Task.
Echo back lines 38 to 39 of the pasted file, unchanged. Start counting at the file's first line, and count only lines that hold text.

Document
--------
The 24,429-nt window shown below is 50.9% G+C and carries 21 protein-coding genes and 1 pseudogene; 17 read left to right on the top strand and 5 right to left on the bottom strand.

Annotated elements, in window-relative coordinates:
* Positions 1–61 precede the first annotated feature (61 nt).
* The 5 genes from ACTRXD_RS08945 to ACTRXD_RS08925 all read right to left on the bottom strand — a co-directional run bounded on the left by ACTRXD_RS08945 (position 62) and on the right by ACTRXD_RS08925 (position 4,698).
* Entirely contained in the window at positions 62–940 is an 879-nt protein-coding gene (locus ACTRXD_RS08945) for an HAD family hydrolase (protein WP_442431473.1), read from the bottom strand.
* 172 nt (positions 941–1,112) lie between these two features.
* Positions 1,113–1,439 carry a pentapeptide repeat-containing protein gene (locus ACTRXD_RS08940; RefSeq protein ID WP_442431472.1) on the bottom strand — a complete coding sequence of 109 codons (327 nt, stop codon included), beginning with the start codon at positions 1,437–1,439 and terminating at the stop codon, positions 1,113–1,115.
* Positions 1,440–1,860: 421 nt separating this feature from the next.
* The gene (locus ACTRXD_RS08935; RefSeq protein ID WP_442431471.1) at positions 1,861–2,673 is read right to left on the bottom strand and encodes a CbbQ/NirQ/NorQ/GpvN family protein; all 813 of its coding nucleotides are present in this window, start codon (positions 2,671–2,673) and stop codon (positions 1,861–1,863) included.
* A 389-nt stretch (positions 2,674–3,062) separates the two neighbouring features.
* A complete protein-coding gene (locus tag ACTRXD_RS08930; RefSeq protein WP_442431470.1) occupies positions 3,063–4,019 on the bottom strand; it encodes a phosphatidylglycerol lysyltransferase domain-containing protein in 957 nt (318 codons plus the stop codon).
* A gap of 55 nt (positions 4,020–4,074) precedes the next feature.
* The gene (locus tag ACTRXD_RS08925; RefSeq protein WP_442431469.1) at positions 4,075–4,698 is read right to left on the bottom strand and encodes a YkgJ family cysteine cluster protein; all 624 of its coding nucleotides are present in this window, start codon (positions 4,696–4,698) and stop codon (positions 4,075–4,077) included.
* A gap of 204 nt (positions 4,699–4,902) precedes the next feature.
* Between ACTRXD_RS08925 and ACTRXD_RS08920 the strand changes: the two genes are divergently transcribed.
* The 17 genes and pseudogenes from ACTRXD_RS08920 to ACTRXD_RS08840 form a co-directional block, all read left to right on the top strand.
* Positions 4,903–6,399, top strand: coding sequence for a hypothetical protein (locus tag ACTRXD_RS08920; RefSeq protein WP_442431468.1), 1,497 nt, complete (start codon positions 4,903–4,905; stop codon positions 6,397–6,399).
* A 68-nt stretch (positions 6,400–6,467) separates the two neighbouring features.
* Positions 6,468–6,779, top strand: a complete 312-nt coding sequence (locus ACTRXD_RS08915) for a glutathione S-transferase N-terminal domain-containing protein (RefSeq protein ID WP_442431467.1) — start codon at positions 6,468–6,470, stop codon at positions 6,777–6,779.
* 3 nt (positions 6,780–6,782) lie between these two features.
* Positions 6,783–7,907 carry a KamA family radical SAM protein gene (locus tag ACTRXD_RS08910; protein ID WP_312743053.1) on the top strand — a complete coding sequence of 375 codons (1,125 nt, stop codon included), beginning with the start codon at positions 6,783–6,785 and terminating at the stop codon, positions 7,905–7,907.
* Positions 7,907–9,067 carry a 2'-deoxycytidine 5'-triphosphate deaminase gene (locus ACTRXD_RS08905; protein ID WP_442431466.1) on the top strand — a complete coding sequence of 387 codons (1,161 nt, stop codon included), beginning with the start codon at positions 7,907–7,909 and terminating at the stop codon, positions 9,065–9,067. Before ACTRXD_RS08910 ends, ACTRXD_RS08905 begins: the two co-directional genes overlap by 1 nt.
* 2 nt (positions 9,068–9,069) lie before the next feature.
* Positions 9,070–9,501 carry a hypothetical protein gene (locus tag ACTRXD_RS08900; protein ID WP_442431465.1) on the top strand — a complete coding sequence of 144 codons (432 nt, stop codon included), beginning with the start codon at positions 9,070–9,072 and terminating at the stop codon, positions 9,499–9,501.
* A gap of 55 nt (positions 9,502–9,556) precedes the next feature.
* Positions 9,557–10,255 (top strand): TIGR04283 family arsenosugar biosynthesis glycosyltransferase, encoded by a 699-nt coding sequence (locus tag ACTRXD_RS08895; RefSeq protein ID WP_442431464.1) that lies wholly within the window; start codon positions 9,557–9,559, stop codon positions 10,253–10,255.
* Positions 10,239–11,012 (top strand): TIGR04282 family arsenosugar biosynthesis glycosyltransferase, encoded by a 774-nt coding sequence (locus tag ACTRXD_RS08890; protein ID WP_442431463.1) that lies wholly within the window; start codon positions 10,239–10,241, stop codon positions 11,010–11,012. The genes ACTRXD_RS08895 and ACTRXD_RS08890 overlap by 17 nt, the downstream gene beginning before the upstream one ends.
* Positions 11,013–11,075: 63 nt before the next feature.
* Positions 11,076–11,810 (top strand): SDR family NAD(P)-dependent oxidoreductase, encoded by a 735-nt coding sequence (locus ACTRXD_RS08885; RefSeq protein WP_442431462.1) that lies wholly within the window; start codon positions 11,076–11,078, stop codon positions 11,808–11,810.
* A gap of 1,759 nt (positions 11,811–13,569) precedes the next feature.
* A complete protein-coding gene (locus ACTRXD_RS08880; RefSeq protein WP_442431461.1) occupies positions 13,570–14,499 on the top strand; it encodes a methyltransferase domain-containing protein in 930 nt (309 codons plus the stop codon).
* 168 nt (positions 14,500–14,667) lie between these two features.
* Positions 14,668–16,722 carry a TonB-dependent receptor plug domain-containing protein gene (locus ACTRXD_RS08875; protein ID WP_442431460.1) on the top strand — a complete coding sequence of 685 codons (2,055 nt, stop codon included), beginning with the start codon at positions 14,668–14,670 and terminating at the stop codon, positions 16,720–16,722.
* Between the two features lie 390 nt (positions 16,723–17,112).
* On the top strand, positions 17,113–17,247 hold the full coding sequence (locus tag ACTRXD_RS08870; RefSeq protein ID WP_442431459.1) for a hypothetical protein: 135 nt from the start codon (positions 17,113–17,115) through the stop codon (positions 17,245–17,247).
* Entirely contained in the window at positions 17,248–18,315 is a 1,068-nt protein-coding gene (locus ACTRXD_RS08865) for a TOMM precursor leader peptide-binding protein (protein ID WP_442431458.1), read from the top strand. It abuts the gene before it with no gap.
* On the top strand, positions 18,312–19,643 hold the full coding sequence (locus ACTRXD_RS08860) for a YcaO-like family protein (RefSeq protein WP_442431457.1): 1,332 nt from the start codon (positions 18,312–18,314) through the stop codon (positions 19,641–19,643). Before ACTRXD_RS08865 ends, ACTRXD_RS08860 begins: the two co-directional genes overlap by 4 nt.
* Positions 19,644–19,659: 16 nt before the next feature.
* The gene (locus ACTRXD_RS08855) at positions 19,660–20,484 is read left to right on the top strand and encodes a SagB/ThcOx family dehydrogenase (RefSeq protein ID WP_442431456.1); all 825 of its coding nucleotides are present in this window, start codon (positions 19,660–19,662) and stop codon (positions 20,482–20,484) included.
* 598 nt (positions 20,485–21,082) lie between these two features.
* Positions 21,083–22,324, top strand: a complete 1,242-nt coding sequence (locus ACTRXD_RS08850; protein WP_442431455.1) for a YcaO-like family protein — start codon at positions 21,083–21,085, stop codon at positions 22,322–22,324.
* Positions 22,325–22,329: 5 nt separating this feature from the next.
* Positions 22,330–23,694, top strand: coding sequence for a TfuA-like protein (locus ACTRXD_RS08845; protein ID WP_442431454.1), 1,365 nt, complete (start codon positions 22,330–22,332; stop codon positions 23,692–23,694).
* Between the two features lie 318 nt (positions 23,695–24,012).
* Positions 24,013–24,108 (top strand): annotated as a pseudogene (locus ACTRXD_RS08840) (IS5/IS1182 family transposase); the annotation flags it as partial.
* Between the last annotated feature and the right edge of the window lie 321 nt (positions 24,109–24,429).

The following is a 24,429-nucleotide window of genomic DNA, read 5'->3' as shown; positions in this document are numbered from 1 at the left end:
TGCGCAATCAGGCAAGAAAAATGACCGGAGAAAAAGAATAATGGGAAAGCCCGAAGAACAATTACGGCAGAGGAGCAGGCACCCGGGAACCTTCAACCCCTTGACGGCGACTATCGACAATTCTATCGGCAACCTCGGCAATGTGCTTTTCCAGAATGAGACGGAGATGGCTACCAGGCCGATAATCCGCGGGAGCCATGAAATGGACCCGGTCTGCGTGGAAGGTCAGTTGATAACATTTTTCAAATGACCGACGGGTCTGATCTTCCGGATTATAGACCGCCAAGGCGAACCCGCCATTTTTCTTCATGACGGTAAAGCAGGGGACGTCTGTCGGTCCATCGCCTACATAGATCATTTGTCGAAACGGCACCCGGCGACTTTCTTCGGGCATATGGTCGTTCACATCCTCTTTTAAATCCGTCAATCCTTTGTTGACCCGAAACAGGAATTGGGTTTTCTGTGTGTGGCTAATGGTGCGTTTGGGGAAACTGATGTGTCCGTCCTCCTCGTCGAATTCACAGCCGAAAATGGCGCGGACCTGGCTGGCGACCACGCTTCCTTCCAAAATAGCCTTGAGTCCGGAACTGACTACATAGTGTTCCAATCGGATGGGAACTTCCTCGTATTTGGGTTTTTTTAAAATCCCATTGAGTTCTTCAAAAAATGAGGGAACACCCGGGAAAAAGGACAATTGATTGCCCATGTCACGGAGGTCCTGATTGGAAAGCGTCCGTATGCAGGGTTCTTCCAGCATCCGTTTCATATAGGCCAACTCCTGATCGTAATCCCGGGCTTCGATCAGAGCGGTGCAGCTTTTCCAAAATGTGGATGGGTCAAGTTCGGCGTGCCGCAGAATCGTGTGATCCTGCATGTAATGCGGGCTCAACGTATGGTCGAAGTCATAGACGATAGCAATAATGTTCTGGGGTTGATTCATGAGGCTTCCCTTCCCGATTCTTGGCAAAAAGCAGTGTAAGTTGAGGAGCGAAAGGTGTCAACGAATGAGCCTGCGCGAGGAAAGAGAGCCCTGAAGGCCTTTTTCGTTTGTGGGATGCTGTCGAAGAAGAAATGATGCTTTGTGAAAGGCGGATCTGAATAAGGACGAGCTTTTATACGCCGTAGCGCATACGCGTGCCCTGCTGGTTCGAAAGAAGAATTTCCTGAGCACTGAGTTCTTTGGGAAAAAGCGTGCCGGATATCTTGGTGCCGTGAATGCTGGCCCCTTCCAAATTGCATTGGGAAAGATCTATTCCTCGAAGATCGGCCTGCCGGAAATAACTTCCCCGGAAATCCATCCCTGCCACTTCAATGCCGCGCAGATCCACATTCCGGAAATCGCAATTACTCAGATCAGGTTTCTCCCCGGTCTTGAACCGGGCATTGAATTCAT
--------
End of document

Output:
* Positions 19,644–19,659: 16 nt before the next feature.
* The gene (locus ACTRXD_RS08855) at positions 19,660–20,484 is read left to right on the top strand and encodes a SagB/ThcOx family dehydrogenase (RefSeq protein ID WP_442431456.1); all 825 of its coding nucleotides are present in this window, start codon (positions 19,660–19,662) and stop codon (positions 20,482–20,484) included.